The Making of Nirvana’s Most Vulnerable Album

Kevin Estrada/MediaPunch/IPX

In the 25 years since Nirvana last performed, we’ve seen a slew of posthumous releases and documentaries. One of the most enduring monuments to the band’s brilliance is their 1993 MTV Unplugged performance. Yes, they played a rare acoustic set. They played Leadbelly and David Bowie covers, and were joined by the Meat Pupppets. But the show contained an affecting vulnerability that still cuts right through people like me, who are old enough to have watched the show when it first aired. Kurt laughed. He talked with the crowd. The audience wasn’t moshing or jumping around. Fans were enchanted, especially when Kurt spoke with them one-on-one after the show. Unplugged became one of the band’s best selling albums. For The Ringer, Alan Siegal talks with the musicians, producers, and fans who made this historic night happen.

Craig Marks (editor, Spin): When he did “Where Did You Sleep Last Night,” it wasn’t one of those things where a month later, or a week later, or a year later, you’re like, “That was great,” even though you didn’t really know it at the time. You knew the dead second that it was happening that you were witnessing something phenomenal. You didn’t really even know he had it in him. It was that good.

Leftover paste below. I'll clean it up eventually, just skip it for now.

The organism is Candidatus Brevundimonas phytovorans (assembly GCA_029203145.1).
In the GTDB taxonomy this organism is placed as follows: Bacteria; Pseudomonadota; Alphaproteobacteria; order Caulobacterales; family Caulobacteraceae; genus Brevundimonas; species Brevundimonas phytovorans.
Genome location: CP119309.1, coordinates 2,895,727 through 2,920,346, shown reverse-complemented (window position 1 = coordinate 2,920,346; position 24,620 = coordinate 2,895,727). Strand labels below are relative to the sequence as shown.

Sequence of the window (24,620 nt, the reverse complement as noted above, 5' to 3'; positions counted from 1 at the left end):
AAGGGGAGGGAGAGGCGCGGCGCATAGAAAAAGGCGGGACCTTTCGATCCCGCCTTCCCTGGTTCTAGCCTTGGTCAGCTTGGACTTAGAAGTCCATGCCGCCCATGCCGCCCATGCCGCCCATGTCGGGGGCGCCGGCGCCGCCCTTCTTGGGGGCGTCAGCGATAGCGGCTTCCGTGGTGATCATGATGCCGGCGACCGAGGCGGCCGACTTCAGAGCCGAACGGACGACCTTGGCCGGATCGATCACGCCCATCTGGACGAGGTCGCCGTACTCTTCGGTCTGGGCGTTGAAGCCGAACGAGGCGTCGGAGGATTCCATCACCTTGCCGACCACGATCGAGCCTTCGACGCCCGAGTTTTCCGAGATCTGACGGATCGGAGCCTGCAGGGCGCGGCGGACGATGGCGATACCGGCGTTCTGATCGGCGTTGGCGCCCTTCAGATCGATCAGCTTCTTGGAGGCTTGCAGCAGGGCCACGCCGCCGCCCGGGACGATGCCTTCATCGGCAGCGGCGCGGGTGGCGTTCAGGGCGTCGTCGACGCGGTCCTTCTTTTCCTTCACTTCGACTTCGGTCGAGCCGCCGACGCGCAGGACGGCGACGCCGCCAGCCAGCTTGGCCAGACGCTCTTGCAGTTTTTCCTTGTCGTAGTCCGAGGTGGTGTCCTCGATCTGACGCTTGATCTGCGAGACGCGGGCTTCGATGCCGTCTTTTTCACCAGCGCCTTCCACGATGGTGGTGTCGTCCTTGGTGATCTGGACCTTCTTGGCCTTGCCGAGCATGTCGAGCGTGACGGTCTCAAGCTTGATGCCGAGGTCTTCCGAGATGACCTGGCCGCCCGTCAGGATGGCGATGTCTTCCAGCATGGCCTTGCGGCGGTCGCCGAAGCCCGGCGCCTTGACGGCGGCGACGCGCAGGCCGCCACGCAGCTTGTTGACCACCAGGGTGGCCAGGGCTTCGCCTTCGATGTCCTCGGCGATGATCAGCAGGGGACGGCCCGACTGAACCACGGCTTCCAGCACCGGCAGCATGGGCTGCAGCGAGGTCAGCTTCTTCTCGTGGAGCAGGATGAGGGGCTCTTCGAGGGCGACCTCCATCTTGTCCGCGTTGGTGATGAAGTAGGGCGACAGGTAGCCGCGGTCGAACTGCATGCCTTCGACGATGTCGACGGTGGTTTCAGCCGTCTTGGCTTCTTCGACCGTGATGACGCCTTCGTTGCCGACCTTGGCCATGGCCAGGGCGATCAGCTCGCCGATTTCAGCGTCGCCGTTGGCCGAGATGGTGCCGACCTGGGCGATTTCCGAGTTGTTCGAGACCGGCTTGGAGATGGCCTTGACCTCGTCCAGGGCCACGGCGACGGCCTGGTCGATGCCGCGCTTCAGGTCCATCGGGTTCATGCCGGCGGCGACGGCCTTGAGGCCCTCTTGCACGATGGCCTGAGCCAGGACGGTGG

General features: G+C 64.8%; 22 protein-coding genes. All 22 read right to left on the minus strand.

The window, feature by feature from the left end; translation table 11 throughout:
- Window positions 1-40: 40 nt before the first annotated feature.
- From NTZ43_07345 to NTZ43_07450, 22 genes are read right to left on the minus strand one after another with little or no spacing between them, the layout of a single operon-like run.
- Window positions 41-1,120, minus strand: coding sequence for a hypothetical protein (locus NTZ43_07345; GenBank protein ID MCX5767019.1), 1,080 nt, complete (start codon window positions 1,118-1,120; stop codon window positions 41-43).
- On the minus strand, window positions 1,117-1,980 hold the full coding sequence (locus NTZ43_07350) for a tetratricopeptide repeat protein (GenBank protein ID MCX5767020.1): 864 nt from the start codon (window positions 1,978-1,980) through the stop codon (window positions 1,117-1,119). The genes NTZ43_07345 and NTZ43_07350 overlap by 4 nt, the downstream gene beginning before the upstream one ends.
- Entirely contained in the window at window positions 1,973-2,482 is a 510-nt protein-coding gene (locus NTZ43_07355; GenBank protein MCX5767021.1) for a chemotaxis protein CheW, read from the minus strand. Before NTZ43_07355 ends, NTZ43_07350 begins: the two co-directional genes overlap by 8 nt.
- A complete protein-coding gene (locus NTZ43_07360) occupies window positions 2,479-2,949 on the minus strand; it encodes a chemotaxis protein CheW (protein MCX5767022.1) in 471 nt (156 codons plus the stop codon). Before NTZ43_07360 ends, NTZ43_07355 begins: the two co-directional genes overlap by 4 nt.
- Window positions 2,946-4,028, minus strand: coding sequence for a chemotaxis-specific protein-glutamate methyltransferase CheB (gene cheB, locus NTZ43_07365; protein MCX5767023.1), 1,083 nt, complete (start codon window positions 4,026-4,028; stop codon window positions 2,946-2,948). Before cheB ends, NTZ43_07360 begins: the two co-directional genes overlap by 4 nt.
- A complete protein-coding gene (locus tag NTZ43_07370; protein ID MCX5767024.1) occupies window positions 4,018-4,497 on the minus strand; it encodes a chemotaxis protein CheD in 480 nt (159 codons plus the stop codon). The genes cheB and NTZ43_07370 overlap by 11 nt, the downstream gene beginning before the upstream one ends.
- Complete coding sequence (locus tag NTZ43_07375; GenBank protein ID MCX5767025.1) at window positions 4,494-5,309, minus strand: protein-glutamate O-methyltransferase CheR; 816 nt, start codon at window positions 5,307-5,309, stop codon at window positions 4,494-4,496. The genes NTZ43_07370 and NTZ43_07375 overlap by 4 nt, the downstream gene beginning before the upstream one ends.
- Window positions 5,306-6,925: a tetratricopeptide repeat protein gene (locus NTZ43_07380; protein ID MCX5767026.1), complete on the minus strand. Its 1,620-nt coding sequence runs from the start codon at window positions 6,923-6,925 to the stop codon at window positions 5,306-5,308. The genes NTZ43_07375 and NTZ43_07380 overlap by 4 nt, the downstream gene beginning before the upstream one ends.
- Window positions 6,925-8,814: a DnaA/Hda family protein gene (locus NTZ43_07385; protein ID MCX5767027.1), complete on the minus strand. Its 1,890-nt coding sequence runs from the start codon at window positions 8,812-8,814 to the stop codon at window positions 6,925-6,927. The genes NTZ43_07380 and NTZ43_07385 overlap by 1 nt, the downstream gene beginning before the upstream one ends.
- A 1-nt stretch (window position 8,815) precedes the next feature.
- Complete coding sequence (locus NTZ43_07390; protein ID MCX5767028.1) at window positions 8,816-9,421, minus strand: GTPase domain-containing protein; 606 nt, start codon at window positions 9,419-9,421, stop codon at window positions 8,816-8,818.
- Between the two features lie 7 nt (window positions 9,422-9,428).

Bobcat Goldthwait (comedian-filmmaker): When they did that song, I remember the hair standing up on my arm.

Beth McCarthy-Miller (director, MTV Unplugged): That song told a thousand tales. It felt like he was singing all the pain that he had through that song. It was crazy.

Charles R. Cross (journalist-Cobain biographer): You get the sense that he’s just gonna fall apart, it’s like a car without its wheels, and yet, in the end, he plows through it.

Gillian Gaar (journalist): The thing he did, and he did it in a number of Nirvana songs, you’ll notice, [is] where he’ll be singing full bore, going all out, but then in the final verse he’ll go up an octave. And then really ratchet the energy up.

Scott Litt (producer, MTV Unplugged in New York): It fucking killed me—particularly where he paused before the end and gasped.

Amy Finnerty (Vice president of music and talent, MTV): The breath in between the breath. He made time stop. Time just stopped.

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